The most recent of those wins was a 59-point success in the French capital in November 2010 as the Aussies came from 16-13 down after 42 minutes to run out comprehensive victors, yet Sharpe isn't focusing on the past.
"It's been irrelevant for us. There's a lot of new guys in this group," said Sharpe of the memories of that incredible second-half display last time out.
"There's no doubts the way the game ended last time won't happen again.
"France are a very proud nation, it's going to be a tight game, whichever way it goes."
The French have long been known for their willingness to throw the ball around out wide but Sharpe expects the game to be a tight encounter in its nature as well as its result.
"You only have to look at how they played in their last couple of games, in Argentina - they mauled a lot, they're going to be very combative and confrontational. That's what we're expecting," added Sharpe.
"Teams around the world have traditional strengths and this French team is no different. They have flair out wide, they have a strong forward pack.
"We know we've got to work hard."
Sharpe will win his 112th cap tonight after postponing his retirement for a second time to lead the Wallabies on their European excursion.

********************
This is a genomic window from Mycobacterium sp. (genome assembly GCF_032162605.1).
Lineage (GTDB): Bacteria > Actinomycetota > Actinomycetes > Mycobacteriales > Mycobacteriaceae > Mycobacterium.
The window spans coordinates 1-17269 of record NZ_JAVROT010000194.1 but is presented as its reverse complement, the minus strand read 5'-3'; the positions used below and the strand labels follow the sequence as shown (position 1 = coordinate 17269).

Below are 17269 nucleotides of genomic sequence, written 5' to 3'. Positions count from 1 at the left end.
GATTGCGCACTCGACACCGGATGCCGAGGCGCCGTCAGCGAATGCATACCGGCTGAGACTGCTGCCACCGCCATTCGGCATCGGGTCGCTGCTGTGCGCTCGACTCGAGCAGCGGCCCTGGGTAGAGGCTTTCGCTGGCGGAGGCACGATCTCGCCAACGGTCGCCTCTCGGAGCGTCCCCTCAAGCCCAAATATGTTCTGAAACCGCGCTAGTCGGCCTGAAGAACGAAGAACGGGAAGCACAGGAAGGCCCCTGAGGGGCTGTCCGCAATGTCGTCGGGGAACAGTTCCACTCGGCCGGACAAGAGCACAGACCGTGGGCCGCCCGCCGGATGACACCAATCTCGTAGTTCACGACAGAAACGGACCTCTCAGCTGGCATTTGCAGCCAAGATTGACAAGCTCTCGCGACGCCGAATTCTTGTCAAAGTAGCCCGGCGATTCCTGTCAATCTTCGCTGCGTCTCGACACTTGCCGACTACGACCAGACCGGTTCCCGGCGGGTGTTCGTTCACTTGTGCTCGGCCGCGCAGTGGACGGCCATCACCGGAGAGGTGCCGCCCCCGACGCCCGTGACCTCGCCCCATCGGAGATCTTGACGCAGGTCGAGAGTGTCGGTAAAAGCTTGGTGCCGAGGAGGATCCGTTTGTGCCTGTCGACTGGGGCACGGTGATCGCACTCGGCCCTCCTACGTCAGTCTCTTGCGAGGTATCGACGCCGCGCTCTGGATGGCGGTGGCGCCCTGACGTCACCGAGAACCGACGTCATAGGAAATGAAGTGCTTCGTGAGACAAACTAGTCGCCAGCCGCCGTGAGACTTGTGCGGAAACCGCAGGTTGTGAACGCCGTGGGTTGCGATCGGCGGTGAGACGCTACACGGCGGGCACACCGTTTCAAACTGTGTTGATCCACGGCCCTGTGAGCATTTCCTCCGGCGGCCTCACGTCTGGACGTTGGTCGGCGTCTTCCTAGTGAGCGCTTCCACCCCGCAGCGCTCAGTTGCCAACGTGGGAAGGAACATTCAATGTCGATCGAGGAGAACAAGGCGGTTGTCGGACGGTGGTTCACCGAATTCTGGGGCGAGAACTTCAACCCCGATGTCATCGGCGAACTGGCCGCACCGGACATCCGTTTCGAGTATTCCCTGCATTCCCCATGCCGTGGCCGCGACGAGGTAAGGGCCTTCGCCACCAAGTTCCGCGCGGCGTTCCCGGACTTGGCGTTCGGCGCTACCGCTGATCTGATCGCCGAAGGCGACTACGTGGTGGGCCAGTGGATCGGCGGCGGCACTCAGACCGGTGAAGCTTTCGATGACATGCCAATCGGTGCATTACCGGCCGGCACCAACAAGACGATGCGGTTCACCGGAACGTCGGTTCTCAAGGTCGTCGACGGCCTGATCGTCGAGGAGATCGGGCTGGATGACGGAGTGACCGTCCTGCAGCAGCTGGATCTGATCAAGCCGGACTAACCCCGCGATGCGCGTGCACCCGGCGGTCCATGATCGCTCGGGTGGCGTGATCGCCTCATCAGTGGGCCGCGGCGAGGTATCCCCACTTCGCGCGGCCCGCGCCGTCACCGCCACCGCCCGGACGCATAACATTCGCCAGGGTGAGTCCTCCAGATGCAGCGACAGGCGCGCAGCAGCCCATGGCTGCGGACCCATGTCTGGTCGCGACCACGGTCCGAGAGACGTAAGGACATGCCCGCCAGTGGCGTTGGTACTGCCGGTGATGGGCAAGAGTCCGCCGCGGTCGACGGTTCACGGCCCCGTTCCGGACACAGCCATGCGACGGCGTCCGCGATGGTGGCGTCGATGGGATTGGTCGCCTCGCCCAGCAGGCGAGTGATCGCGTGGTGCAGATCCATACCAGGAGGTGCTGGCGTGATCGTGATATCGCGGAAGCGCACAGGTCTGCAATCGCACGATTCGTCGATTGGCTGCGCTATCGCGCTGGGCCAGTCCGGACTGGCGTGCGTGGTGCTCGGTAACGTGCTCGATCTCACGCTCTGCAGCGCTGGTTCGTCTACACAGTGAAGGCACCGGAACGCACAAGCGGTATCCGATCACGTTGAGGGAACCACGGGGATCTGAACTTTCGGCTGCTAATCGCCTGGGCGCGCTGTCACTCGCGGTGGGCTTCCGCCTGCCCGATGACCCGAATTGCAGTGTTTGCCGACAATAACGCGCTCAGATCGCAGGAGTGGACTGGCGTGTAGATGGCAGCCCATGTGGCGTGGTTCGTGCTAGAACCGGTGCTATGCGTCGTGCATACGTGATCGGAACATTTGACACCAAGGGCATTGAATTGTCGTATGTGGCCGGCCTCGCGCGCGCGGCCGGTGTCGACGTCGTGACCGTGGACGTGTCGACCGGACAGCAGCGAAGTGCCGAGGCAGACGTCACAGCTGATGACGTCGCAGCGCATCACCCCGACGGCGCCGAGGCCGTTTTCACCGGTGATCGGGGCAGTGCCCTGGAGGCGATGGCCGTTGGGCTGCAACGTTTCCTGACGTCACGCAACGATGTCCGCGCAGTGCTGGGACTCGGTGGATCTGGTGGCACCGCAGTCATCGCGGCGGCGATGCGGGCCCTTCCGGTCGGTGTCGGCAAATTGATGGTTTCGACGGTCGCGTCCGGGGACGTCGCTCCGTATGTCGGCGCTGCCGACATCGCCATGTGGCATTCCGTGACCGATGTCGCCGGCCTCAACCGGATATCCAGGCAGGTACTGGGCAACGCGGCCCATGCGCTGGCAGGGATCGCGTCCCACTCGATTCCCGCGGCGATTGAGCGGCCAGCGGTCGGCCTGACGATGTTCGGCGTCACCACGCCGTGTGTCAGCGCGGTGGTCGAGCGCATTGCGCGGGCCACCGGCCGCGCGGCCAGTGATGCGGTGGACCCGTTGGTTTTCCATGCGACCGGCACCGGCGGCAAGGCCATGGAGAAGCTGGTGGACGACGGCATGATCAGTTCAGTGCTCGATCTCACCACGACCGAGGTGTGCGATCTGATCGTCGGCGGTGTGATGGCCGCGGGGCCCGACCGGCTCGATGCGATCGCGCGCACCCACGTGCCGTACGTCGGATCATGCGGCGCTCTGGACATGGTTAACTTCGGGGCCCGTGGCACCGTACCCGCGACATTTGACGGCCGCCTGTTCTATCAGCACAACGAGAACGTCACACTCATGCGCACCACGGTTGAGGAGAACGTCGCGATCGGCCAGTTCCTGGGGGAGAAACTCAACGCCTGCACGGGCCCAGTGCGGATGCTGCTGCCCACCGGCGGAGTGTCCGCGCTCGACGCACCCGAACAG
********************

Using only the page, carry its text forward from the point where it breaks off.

The veteran lock retains the captain's armband and will do so for the entire tour despite the fact that previous skipper David Pocock should be fit to face England next week.
Robbie Deans has been forced to pick four different captains since the 2011 World Cup, with Sharpe taking over after serious injuries to James Horwill, Will Genia and Pocock, but the 34-year-old insists the man at the front of the line singing the anthem is just one of many when it comes to leaders within the team.
"It's irrelevant. Everyone who's been involved in high-quality teams know there's a core of leaders that at any day can take that position.
"If that's the best role for me in the team at the moment then that suits me. Either way it doesn't bother me or David."